I have the following setup, where vertexArray is a pointer to float (float*). It is supposed to check if the pointer has been allocated memory for. If it hasn't, it should allocate memory, but if it's already been done it will go on to put values in the array.

int arrayLength = 10; (not really but just for showing that it has a value)

if (vertexArray == 0)
        vertexArray = new float[arrayLength];

now, the first time this function is called vertexArray does not get allocated memory for, so the application crashes. Why doesn't it work? I've been told it should, and I've also tried with checking if it's NULL. Same result.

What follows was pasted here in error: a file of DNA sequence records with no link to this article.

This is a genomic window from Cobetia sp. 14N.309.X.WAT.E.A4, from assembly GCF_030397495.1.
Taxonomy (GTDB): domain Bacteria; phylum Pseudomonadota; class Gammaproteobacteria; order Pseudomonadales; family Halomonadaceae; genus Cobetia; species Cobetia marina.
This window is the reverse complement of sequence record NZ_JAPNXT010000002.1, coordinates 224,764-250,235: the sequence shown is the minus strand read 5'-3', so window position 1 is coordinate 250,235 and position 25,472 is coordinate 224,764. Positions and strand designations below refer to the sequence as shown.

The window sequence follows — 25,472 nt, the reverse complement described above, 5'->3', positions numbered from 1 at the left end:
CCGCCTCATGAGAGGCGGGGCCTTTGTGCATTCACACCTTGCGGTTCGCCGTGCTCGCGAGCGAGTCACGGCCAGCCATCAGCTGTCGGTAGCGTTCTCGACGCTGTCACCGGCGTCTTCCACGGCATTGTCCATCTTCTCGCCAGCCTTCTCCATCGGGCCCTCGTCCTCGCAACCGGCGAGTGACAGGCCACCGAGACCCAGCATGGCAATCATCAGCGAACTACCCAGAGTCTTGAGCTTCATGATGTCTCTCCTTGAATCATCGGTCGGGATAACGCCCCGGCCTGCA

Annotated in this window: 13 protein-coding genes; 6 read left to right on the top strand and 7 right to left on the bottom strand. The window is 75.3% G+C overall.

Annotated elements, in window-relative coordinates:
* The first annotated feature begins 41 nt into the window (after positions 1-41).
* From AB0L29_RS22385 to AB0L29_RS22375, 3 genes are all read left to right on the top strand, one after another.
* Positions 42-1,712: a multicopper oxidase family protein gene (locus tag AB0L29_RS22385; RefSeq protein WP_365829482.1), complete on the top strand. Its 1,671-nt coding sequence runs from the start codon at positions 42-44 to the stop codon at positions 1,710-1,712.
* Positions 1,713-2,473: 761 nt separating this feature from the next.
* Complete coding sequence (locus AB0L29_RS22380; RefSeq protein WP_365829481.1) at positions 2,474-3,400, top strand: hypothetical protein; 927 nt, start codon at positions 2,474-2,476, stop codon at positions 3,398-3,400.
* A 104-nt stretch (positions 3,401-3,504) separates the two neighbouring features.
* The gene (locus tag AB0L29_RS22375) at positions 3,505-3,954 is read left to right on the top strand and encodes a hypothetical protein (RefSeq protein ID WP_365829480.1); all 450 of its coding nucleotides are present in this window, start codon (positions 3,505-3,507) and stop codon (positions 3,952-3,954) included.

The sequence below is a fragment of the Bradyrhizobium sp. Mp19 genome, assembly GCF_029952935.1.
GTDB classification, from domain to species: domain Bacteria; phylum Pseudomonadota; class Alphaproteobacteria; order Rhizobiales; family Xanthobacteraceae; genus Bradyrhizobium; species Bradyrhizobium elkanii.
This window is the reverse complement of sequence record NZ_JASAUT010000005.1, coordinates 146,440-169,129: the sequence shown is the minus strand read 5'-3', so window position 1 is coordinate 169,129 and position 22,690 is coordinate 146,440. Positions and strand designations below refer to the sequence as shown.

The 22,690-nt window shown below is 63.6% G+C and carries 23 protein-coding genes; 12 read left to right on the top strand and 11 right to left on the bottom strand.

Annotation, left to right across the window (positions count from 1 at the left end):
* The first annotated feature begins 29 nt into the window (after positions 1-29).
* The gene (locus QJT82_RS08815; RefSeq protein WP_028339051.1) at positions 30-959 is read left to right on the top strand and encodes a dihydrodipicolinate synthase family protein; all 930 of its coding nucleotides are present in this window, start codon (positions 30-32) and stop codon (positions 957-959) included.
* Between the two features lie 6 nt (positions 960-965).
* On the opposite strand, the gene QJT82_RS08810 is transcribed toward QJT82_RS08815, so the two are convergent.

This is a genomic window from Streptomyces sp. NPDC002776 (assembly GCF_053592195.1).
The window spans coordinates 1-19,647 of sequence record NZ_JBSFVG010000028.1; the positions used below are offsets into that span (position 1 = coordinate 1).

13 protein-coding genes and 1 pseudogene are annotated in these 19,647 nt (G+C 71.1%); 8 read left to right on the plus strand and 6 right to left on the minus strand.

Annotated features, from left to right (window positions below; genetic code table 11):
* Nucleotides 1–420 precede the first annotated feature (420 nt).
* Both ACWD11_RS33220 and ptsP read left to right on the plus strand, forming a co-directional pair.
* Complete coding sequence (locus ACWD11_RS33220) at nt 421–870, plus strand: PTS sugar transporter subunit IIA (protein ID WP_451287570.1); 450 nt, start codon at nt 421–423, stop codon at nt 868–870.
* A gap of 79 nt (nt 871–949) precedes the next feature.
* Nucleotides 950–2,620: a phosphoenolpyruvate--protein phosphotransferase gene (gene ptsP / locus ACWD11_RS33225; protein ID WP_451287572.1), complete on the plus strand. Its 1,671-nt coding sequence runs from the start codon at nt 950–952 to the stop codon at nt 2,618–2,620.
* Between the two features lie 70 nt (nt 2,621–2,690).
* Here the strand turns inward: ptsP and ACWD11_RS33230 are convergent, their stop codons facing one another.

It could happen if 'vertexArray' pointer is containing some junk. When you declared it you should assign it to NULL explicitly.

float* vertexArray = NULL;

You cannot declare array with a variable size.

int const len = 10;
float * vertexArray[len] = {0};

initializes all vertexArray[] entries with 0

If you dynamically allocate the array you have to do something like:

float* vertexArray = 0;
if (!vertexArray)
    vertexArray = new float[len];
    std::fill(vertexArray, vertexArray + len, 0);

You cannot declare array with a variable size.

It's true but new float[arrayLength] construct is not an array declaration: operator new creates anonymous array object, a new argument (number of elements) is an arbitrary arithmetical type expression.